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The Fincher Files: Se7en (1995) Review

Se7en (1995) - credit: New Line Cinema

IMDB Link: Seven (1995)
Director: David Fincher
Writer: Andrew Kevin Walker
Stars: Morgan Freeman, Brad Pitt, Kevin Spacey

Synopsis: Two detectives, a rookie and a veteran, hunt a serial killer who uses the seven deadly sins as his motive.

I am disappointed that it took me 22 years to finally watch this film, and the other films in Fincher’s filmography that I am yet to see. I have no excuse for it, as I know I would love his films. I adore The Social Network and Zodiac, and I have heard nothing but praise for the likes of Se7en. This may be my most anticipated film of the marathon, but I am glad to say that it didn’t disappoint me at all.

What Fincher excels at is telling stories, and not one-plot ones. He has these fascinating bases to start off at, for example following a serial killer who murders based on the seven deadly sins. That in itself is fascinating and could hold a film by itself. However, Fincher goes well beyond that to create more than that simple plot. He builds a world that is complex, with numerous stories interweaved and characters that develop throughout.

The performances here, unsurprisingly, are phenomenal. I am not sure if anyone else has given better year-to-year performances than Morgan Freeman. In 1994, he gave his Oscar-nominated performance in The Shawshank Redemption and then he followed it up in 1995 with this, which may just somehow be the better of the two performance. This is also my favourite performance given by Brad Pitt, who is sensational all the way through and building up to that gut-punch finale.

If any other director was handling this subject matter, the focus would be building up the character development of the serial killer. That is not the case here, when Kevin Spacey’s portrayal of the killer is only shown fully by the end of the story. This is a story about how the murders impact the cops working on the case, and how they approach working on something this extreme. The murders are brutal and bloody, and way beyond anything that would be seen on a daily basis. It is clear they have a toll on the detectives, particularly Detective Mills (played by Pitt) and his breakdowns and outbursts of anger feel completely warranted and earned by the script and visuals.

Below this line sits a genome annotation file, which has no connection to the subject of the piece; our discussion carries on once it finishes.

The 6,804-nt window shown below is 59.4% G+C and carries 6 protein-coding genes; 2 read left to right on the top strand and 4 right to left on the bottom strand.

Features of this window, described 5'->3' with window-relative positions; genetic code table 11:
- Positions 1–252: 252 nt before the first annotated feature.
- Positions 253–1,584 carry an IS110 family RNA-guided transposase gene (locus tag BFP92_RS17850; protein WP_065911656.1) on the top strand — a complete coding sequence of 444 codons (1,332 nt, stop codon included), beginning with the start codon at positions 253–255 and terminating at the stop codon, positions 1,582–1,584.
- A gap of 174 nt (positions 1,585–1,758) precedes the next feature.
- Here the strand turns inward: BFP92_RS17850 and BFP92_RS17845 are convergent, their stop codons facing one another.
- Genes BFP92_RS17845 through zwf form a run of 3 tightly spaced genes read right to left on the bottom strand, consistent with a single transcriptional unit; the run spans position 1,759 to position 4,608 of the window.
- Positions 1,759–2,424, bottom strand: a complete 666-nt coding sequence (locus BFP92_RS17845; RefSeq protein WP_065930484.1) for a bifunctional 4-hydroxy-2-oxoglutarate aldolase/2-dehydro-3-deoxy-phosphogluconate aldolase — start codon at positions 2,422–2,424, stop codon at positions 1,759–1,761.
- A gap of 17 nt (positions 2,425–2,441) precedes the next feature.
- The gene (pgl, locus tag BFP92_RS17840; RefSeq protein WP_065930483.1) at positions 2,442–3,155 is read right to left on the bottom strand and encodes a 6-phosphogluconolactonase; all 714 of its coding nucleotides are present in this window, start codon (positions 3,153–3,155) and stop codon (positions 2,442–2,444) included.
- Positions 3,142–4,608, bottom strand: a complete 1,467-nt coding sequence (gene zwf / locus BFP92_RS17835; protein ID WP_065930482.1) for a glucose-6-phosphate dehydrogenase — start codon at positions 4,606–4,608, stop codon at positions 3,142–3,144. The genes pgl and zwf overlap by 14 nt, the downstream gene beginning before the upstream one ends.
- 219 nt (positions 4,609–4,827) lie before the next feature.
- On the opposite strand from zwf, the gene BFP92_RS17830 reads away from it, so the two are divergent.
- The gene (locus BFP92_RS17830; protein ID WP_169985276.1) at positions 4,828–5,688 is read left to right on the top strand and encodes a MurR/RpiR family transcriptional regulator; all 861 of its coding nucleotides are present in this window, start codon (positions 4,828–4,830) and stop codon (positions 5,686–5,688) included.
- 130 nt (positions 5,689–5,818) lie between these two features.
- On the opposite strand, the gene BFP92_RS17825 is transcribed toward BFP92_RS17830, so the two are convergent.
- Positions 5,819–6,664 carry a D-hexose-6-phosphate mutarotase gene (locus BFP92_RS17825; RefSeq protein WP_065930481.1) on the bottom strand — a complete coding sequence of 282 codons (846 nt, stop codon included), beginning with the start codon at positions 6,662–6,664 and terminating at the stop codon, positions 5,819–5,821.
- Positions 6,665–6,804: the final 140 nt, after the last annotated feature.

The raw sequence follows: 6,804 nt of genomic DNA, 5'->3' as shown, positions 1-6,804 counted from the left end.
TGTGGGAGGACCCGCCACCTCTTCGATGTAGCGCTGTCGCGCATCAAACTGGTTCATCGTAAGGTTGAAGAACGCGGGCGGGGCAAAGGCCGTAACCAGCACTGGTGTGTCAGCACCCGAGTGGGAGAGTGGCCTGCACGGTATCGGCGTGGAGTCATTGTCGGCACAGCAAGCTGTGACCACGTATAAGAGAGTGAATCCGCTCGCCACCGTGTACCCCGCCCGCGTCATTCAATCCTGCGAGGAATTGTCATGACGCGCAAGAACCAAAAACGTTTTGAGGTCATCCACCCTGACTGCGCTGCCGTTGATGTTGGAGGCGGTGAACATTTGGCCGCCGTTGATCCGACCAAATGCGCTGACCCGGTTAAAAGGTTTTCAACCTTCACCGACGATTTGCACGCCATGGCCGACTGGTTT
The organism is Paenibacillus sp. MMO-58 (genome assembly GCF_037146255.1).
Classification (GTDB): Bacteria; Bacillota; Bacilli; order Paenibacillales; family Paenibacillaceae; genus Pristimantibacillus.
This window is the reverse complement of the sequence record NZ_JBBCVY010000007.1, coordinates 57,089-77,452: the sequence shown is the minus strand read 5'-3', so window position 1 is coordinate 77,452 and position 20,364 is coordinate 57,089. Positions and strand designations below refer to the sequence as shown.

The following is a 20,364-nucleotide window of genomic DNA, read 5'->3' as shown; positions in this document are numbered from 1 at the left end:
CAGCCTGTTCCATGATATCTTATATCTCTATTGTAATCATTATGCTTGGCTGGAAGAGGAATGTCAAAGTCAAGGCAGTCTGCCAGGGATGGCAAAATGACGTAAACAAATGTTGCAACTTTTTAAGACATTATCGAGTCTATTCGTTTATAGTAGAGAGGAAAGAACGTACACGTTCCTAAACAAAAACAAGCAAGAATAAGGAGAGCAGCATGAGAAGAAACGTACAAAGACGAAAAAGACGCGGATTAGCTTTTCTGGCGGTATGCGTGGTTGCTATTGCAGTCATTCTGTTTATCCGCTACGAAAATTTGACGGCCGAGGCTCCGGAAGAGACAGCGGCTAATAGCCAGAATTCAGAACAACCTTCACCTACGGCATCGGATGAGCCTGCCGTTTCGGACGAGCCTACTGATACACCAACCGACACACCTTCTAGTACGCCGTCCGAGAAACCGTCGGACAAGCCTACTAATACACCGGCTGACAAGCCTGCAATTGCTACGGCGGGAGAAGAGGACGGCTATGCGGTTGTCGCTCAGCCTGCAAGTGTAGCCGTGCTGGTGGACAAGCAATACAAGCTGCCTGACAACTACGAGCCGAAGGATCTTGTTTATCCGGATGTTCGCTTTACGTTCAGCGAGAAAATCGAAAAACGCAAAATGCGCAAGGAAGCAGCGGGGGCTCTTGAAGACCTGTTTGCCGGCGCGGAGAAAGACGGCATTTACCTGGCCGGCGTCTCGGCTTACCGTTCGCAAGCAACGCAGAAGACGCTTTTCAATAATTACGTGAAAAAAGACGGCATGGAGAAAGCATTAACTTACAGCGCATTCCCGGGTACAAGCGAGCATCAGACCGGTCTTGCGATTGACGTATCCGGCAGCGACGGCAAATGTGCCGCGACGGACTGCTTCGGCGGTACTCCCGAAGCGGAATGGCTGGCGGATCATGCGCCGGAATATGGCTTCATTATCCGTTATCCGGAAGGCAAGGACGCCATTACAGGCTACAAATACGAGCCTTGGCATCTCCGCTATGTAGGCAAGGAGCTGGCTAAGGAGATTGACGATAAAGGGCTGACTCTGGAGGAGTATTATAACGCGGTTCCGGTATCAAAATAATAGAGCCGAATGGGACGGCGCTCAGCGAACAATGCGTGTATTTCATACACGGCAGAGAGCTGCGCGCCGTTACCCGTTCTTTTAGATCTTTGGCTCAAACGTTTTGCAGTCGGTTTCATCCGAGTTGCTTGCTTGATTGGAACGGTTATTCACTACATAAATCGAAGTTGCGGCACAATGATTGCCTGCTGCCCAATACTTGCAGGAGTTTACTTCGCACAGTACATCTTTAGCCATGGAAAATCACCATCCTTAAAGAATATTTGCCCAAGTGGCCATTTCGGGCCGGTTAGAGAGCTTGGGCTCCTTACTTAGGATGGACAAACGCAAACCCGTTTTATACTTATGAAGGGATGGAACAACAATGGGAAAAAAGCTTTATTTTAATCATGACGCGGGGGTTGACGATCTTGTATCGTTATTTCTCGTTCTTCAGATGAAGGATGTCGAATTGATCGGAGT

I did go into this film knowing what the ending was, which was hard to ignore watching the rest of the film and seeing the characters all interact with each other, waiting for the final moments to happen. However, it did not even matter that it was spoiled because this may be one of the best endings of a film that I have ever seen. There was still so much suspense, heartbreak and anger that came off the screen and all of it felt earned. The anticipation of the will he, won’t he and being completely satisfied with not only what Detective Mills chose to do, but how he acted in that situation just felt perfect for the story.

Perhaps, in a second watch, this could be boosted to a perfect score. All of the elements are there, the pacing is spot on and the story is completely gripping. The thing that is currently stopping me from immediately claiming this to be a “perfect” film is how much this movie wants to move forward. It rarely stops to look back, and some people will love that. It certainly helps with the pacing, but it feels like the film at times doesn’t fully care about some of the previous murders and instead just trying to look forward and move on. This is all down to personal choice, and it may not impact me as much in a second watch. It is, however, worth noting at least.

To conclude, Fincher has been perfecting his craft over the past 25 years leading up to Mank, but Se7en is already one hell of a film for what is his second directorial piece in his filmography. Immediately, there is a distinct voice throughout his works, a clear idea of how the film would be told, and a strong story that does not go the way that is expected when it begins. If you have been like me and haven’t sat down to watch Se7en, rectify that now. I’m certainly glad that I have.

Rating: 4.5 out of 5.

To read more of the pieces during The Fincher Files, click here.

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